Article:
August 2015 Coach's Quiz
We’ve given you nine rules for complying with fair housing rules that ban discriminatory statements. Now let’s look at how the rules might apply in the real world. Take the COACH’s Quiz to see what you have learned.
INSTRUCTIONS: Each of the following questions has only one correct answer. On a separate piece of paper, write down the number of each question, followed by the answer you think is correct—for example, (1) b, (2) a, and so on.
And this month, there’s an extra assignment: Judge for Yourself, a summary of an actual court case. Test yourself on whether you think the community should be held liable, and then check the summary of the court’s ruling to see how much you’ve learned.
The correct answers (with explanations) follow the quiz. Good luck!
A resident keeps calling about the status of a reasonable accommodation request she just submitted. The last time, she got nasty, calling you names and threatening to sue you if you don’t give her what she wants. Try as you might, you lost your patience and said that you don’t think she’s disabled anyway—and that she might be better off living somewhere else. You could be accused of a fair housing violation because of your off-hand remark. True or false?
If you run an online ad describing the property as “Perfect for empty nesters,” it could trigger a fair housing complaint. True or false?
JUDGE FOR YOURSELF
A family rented a home on a month-to-month basis on 28-acre parcel in New York. Because of a pending sale of the property, the real estate agent dropped off a letter, informing the family they would have to vacate in two months unless they agreed to modified lease terms, including a rent increase. She followed up with text messages, but there was no response.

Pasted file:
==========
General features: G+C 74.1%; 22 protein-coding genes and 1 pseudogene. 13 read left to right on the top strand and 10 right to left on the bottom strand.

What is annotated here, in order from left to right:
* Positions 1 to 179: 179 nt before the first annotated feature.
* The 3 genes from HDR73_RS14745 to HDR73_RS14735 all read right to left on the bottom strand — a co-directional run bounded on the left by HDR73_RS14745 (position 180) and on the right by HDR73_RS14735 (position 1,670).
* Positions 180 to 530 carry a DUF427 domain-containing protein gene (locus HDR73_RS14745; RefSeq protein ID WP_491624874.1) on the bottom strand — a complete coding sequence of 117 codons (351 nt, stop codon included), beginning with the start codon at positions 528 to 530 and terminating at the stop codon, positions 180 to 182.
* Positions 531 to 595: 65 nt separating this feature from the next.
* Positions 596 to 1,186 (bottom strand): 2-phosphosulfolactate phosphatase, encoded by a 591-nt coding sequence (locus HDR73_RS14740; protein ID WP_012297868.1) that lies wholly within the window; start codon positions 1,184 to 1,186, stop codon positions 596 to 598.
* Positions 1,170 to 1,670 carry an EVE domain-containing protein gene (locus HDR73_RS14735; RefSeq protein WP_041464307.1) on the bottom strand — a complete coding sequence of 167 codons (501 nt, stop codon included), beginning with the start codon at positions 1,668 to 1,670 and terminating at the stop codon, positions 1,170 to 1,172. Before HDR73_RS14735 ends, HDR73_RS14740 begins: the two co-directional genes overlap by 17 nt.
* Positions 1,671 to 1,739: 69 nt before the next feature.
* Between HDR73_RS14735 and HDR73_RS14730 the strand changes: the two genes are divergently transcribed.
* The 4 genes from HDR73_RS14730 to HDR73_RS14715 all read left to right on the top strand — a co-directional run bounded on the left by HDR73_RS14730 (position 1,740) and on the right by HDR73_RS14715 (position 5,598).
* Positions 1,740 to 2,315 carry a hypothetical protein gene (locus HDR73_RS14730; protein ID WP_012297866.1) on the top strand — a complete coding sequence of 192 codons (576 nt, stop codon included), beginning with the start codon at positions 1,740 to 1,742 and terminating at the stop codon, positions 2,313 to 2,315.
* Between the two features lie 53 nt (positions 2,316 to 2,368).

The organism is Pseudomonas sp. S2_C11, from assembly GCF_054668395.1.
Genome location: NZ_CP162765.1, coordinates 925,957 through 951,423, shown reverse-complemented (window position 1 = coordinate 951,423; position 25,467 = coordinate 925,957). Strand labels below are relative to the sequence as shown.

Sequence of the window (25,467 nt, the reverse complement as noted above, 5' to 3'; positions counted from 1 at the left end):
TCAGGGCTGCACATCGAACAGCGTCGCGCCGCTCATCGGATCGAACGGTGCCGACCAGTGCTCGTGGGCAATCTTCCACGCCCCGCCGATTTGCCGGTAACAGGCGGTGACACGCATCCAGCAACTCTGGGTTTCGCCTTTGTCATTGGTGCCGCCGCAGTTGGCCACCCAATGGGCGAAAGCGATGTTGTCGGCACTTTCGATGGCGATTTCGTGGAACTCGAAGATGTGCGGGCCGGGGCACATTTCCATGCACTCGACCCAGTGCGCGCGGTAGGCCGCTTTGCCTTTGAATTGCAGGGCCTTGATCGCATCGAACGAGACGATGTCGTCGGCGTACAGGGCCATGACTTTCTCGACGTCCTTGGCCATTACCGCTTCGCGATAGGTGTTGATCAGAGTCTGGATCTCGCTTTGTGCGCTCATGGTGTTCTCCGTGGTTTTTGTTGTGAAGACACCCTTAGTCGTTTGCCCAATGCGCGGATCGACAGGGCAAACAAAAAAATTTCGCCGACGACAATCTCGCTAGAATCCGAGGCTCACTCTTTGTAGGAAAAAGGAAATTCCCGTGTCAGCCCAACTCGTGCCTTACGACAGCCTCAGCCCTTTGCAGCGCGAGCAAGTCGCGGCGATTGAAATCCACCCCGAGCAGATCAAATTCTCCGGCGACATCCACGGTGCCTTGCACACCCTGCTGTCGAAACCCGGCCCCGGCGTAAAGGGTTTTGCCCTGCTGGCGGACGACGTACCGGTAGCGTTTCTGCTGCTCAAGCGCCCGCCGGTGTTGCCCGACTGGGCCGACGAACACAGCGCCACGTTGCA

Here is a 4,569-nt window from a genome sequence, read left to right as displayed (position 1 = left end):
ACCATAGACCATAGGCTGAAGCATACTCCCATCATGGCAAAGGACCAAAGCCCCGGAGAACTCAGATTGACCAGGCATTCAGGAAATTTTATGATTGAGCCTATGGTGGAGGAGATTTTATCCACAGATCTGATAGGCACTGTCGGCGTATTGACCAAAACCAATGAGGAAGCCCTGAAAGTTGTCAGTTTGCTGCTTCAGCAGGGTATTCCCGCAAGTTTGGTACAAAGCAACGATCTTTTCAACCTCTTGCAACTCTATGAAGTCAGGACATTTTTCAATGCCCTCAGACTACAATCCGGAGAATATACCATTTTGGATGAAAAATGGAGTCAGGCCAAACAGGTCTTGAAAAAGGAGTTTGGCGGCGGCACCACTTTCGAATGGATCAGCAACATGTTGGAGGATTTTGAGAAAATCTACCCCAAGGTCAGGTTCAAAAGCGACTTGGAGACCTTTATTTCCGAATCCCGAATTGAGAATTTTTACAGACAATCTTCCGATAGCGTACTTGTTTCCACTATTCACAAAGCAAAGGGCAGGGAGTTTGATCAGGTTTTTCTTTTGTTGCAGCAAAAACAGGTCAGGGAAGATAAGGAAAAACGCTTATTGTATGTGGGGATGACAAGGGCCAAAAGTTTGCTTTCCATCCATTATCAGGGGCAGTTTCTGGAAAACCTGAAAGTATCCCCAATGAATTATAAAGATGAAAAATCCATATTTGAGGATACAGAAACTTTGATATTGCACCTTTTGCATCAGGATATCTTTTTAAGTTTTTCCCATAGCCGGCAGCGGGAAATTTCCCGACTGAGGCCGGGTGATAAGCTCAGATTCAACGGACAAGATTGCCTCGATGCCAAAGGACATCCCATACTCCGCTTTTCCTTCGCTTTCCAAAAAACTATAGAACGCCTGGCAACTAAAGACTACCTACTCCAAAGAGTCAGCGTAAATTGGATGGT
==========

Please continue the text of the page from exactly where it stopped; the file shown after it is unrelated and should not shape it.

A few days later, the mother called the property owner to let him know that her daughter, who had autism spectrum disorder and epilepsy, had just been hospitalized for seizures, so it wasn’t the time to negotiate with the agent.
What followed were a series of text messages between the agent and the mother. Though sympathetic, the agent said the sale was going through and they would have to move unless they agreed to new rental terms. The mother protested, and at some point, questioned how an ambulance could get up the “poorly maintained icy road” road for the daughter.
A few days later, the mother texted the agent to postpone a scheduled inspection of the home because her daughter needed medical testing due to the seizures. Allegedly, the agent agreed, but added, “The prospective owner is very concerned your lease with you Childs medical situation and will probably not want to rent to you [sic].” When the mother questioned her, the agent allegedly responded that “the owner has decided not to rent to you because your daughter should be in a more convenient location to medical treatment.” And in another, she allegedly stated, “The new owner is concerned by your statement that emergency vehicles cannot reach you should your daughter be at risk.” Allegedly, the agent later admitted that she never communicated with the prospective buyer about the daughter’s medical condition and fabricated statements about his views on the daughter’s condition.